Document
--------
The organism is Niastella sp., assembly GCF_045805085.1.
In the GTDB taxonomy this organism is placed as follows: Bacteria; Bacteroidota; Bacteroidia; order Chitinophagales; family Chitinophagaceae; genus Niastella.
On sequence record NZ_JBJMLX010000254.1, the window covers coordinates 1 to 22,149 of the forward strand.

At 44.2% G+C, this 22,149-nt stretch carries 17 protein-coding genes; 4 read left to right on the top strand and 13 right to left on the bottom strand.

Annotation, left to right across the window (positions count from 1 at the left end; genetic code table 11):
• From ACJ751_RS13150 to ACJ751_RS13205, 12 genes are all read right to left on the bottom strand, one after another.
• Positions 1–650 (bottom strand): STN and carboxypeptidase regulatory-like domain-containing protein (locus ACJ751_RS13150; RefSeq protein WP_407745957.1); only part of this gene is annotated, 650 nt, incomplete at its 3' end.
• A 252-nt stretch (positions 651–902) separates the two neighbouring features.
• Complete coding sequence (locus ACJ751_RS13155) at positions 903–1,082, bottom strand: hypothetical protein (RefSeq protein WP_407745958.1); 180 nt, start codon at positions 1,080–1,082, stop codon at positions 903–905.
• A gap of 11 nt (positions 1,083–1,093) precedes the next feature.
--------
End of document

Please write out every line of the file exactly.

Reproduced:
The organism is Niastella sp., assembly GCF_045805085.1.
In the GTDB taxonomy this organism is placed as follows: Bacteria; Bacteroidota; Bacteroidia; order Chitinophagales; family Chitinophagaceae; genus Niastella.
On sequence record NZ_JBJMLX010000254.1, the window covers coordinates 1 to 22,149 of the forward strand.

At 44.2% G+C, this 22,149-nt stretch carries 17 protein-coding genes; 4 read left to right on the top strand and 13 right to left on the bottom strand.

Annotation, left to right across the window (positions count from 1 at the left end; genetic code table 11):
• From ACJ751_RS13150 to ACJ751_RS13205, 12 genes are all read right to left on the bottom strand, one after another.
• Positions 1–650 (bottom strand): STN and carboxypeptidase regulatory-like domain-containing protein (locus ACJ751_RS13150; RefSeq protein WP_407745957.1); only part of this gene is annotated, 650 nt, incomplete at its 3' end.
• A 252-nt stretch (positions 651–902) separates the two neighbouring features.
• Complete coding sequence (locus ACJ751_RS13155) at positions 903–1,082, bottom strand: hypothetical protein (RefSeq protein WP_407745958.1); 180 nt, start codon at positions 1,080–1,082, stop codon at positions 903–905.
• A gap of 11 nt (positions 1,083–1,093) precedes the next feature.